Can I stagger checks?


#1

Hi,

  I have four checks, each of which runs every 180 seconds (all against the same host), is there any way to force them to be 45 seconds apart?

  I have tried auto_reschedule_checks without any luck.

Thanks,
Jeff


#2

Yes, you can.
I guess your host/service definition for check you’ve mentioned have

That will mean 180 seconds. If you want to lower that to a minute just change those intervals to 1.

But if you still want to change to exactly 45 seconds you can do lower example.

In default Nagios configuration (check the nagios.cfg file) there is a variable that says:

which means that every interval efined in host/service definition will last 60 seconds. That means if you have defined, for example:

that notification will repeat after 1 interval = 60 seconds = 1 minute.

Be aware that changing interval_length variable in nagios.cfg will be spread accross all configurations in Nagios, you cannot specify interval_length in service or host definitions, just on a program-wide basis in nagios.cfg.


#3

Thanks for replying!!

My problem is that I have four different service checks (in this case four web servers that are all running with the same back end database). I want to check each server once every three minutes, but would like them spaced evenly so that the back end database is “verified” once every 45 seconds. No matter what I do, Nagios seems to “resync” my four web server checks so they all occur at about the same time.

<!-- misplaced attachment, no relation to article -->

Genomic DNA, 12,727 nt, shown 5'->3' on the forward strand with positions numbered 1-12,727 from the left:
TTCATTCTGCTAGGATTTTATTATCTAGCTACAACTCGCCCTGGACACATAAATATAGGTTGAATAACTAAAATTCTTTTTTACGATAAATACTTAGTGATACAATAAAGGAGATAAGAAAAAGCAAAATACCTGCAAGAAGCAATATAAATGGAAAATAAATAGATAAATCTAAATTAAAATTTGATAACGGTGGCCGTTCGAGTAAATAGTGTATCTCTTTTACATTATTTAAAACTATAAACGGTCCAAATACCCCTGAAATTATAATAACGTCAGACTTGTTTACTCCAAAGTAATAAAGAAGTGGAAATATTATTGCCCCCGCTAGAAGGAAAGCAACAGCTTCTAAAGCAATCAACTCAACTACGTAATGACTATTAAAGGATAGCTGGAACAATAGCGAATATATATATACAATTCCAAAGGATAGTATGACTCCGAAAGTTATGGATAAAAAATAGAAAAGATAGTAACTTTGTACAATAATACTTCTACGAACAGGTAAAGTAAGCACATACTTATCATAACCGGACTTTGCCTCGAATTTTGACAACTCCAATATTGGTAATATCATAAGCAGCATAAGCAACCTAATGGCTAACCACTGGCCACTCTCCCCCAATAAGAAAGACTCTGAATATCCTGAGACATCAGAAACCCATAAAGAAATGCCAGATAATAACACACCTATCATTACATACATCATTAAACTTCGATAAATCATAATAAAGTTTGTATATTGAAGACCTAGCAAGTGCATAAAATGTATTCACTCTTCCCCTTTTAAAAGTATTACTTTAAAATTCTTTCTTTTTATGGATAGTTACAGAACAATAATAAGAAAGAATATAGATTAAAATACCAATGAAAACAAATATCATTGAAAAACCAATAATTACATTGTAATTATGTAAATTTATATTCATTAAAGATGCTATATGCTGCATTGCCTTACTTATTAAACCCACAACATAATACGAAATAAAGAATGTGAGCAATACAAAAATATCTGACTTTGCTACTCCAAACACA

#4

I don’t know whether this kind of balancing of service checks is even achievable through ‘normal’ nagios scheduling, so it might be worth investigating external commands - nagios.org/developerinfo/ext … and_id=129

My idea would be to turn off active checks of those services and use cron to run a script every 3 minutes that submits a SCHEDULE_FORCED_SVC_CHECK for like servicecheck#1 now, servicecheck#2 at now+45s, servicecheck#3 at now+90s and servicecheck#4 at now+135s

That might work for you

HTH

/S


#5

You can write a shell (or any other) script that would do all the checks, send the response back to Nagios and sleep beetween, in similar order like this:

  1. check the response of the first webserver
  2. depending on the response you then execute submit_check_result to Nagios for first webserver
  3. sleep 45
  4. check the response of the second webserver
  5. depending on the response you then execute submit_check_result to Nagios for second webserver
  6. sleep 45
  7. check the response of the third webserver
  8. depending on the response you then execute submit_check_result to Nagios for third webserver

You can create one virtual service on the Nagios server that will use this script as a check_command (executing every three minutes in your example) and those three services for webservers could be passive services that would only accept submit_check_result from the script.

That is the simplest solution I can think of right now.